I was fortunate enough to find an 'auto body' course held at a local high
school shop. The course wasn't as much a course as it was free shop time
with a very experienced restorer guiding people along the way. It was quite
wrt welding, we experimented and worked with gas, mig, and spot welders.
All of them had their proper uses. In particular though, the gas welder was
used the most often, and often not as a welder. It was used to clean/burn
off underseal from an old fender. It was used to help free up rust-frozen
bolts to remove parts. It was used to shrink stretched body panels during
the beating phase. It was used to fill in small pin holes. Oh, and it was
used to weld in new patches or other chunks of iron together.
I guess what I'm trying to say is that the other welders were good when it
came to making things stick together, but a gas welder was used as a real
tool. The only drawback with gas is that there is no substitute for
practice and experience and it will take you longer than a couple of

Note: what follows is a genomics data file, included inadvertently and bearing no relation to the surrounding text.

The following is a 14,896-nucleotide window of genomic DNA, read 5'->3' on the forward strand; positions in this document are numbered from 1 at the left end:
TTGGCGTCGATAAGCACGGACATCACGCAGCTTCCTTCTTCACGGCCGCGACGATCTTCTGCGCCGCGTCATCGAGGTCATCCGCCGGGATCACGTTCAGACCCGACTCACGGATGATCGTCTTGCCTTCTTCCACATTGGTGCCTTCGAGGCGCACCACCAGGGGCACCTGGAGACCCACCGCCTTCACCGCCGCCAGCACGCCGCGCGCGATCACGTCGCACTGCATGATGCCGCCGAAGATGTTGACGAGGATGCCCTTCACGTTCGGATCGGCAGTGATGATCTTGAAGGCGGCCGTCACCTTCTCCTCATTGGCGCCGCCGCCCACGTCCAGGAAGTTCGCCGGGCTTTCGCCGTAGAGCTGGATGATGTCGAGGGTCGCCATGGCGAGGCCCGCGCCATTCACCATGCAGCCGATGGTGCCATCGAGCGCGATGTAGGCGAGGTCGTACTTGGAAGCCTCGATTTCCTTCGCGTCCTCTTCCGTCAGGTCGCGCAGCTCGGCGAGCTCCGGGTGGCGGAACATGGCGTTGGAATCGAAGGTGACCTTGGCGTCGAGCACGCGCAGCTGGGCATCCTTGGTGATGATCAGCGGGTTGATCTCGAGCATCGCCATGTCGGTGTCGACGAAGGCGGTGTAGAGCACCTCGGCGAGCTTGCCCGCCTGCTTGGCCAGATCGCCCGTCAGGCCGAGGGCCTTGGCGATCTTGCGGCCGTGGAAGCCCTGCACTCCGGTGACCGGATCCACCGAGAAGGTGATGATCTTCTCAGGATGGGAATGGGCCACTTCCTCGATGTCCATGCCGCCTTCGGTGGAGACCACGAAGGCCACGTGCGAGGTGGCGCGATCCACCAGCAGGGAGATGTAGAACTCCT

evenings to make it work well. But, once you have it down - well, the guy
leading the course could weld two pieces of metal just as easily as my
quilt-making wife can sew two pieces of fabric together.
Just my $0.25 (Canadian)
From: firstname.lastname@example.org [mailto:email@example.com]
Sent: March 10, 2000 2:51 PM
To: oletrucks; Virtual Vairs; firstname.lastname@example.org
On to my next new adventure. I am going to have a go at learning how to
weld. I plan on doing most of this learning on a trial and error basis and
I intend to read a lot and maybe view videos as a learning
tool. Unfortunately I have not been able to find a local school that
teaches this other than as a full blown class of which I don't want to go
nine months every day to school. Although it probably wouldn't hurt me. :>)
My intent is to use this primarily (at least in the beginning) for truck
and car panel repair, patching, etc. I do have a couple of old donor cars
that are ready for the scrap heap and I thought I would practice on them at
Now for the question. What type of welding should I start with - mig, tig,
After that is determined, I will work on equipment.
Thanks again for all your help.